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The Citadel

4.16  ·  Rating details ·  5,664 ratings  ·  385 reviews
"Cronin's distinguished achievement....No one could have written as fine, honest, and moving a study of a young doctor as The Citadel without possessing great literary taste and skill." --The Atlantic Monthly
A groundbreaking novel of its time and a National Book Award winner.
The Citadel follows the life of Andrew Manson, a young and idealistic Scottish doctor, as he naviga
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Paperback, 368 pages
Published November 30th 1983 by Little, Brown and Company (first published 1937)
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Emilia Pacurar It's because we usually feel sorry for ourselves and an authority in the field. Facing this, all others' passivity and routine are masked by the…moreIt's because we usually feel sorry for ourselves and an authority in the field. Facing this, all others' passivity and routine are masked by the rethoric of a fake cosmpolitan concern.(less)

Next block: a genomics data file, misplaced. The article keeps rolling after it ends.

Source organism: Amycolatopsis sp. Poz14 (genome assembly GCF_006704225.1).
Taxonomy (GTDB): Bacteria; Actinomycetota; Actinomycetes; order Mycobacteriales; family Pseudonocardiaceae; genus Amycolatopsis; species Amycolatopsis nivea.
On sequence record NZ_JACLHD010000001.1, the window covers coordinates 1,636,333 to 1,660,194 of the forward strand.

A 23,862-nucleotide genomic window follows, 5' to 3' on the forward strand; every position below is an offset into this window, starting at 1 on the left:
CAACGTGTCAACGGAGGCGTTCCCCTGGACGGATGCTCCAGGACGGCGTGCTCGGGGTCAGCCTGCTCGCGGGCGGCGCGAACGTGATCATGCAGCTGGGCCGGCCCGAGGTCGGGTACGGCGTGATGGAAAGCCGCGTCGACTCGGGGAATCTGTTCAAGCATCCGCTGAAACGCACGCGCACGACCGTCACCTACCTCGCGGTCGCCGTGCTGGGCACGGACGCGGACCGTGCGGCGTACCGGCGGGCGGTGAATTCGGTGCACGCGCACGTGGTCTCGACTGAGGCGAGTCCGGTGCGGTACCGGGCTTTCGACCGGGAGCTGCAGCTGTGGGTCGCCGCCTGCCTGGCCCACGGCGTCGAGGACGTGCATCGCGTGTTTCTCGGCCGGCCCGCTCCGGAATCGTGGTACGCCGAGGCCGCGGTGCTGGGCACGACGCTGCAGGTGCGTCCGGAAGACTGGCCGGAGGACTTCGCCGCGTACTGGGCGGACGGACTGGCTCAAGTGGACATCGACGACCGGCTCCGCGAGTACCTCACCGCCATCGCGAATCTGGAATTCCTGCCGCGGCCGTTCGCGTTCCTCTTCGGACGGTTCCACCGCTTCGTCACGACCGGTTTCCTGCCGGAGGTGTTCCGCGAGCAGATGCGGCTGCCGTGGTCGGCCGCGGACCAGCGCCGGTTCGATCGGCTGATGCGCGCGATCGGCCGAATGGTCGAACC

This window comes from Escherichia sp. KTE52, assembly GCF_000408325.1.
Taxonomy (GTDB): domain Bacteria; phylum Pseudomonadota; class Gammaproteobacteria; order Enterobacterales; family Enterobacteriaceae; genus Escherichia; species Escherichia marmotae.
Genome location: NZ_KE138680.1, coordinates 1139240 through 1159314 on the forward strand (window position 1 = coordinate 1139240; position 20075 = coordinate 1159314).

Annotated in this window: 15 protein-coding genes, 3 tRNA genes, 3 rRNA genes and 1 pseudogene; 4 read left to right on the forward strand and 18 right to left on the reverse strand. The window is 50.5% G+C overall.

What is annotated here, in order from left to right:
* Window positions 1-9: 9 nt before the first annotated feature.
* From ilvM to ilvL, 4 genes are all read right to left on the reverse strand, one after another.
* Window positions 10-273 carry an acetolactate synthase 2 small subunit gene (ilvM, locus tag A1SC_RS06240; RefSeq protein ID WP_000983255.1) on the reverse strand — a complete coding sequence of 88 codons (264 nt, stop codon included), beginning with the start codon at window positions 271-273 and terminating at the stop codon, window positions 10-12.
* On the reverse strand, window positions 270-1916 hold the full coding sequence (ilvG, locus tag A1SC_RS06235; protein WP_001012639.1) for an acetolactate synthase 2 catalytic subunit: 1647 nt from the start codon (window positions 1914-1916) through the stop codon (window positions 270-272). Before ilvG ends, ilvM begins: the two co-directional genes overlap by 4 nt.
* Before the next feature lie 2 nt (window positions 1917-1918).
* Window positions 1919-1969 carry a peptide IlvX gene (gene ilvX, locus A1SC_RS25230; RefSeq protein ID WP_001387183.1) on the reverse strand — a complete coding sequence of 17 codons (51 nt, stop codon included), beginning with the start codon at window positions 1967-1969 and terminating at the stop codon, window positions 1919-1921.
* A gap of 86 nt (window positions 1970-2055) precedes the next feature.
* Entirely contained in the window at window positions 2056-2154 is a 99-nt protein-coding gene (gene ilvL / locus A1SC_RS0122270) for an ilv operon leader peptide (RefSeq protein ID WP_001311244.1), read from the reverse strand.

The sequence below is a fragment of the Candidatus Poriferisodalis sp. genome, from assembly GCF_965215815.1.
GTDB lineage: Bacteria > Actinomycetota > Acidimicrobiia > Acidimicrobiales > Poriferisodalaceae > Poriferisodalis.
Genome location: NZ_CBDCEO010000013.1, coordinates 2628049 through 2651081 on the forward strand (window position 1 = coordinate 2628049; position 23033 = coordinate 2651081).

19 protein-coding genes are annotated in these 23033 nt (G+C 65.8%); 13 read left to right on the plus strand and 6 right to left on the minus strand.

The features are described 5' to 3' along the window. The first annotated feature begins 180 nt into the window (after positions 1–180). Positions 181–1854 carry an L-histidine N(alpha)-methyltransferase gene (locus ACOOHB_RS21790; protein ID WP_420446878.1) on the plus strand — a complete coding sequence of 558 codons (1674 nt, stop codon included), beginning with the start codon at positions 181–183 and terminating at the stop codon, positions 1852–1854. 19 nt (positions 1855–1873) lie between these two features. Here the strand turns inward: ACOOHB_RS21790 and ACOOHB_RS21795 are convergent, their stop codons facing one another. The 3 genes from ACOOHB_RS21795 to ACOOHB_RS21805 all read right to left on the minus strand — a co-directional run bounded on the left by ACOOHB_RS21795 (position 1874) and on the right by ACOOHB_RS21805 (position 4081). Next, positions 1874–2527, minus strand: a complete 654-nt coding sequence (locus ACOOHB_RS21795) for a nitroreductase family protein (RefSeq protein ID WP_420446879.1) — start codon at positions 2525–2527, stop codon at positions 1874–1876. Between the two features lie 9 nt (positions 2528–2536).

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4.16  · 
Rating details
 ·  5,664 ratings  ·  385 reviews


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Jan-Maat
The Citadel is the morality tale of the initially idealistic Scottish Doctor Andrew Manson who starts off working in the mining towns of the South Wales valleys (view spoiler) before descending into the vanity fair of fashionable London doctors, who specialise in conditions which cost a lot of money to treat, where he reaches a crisis point before returning to the narrow path of virtue.

In the Welsh Valley
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Bettie
Sep 27, 2008 rated it it was amazing
Oh this is wonderful story - a 1937 publication concerning primarily, the life of a young doctor investigating lung disease rife amongst miners and social conditions in mid Wales. Fully recommended.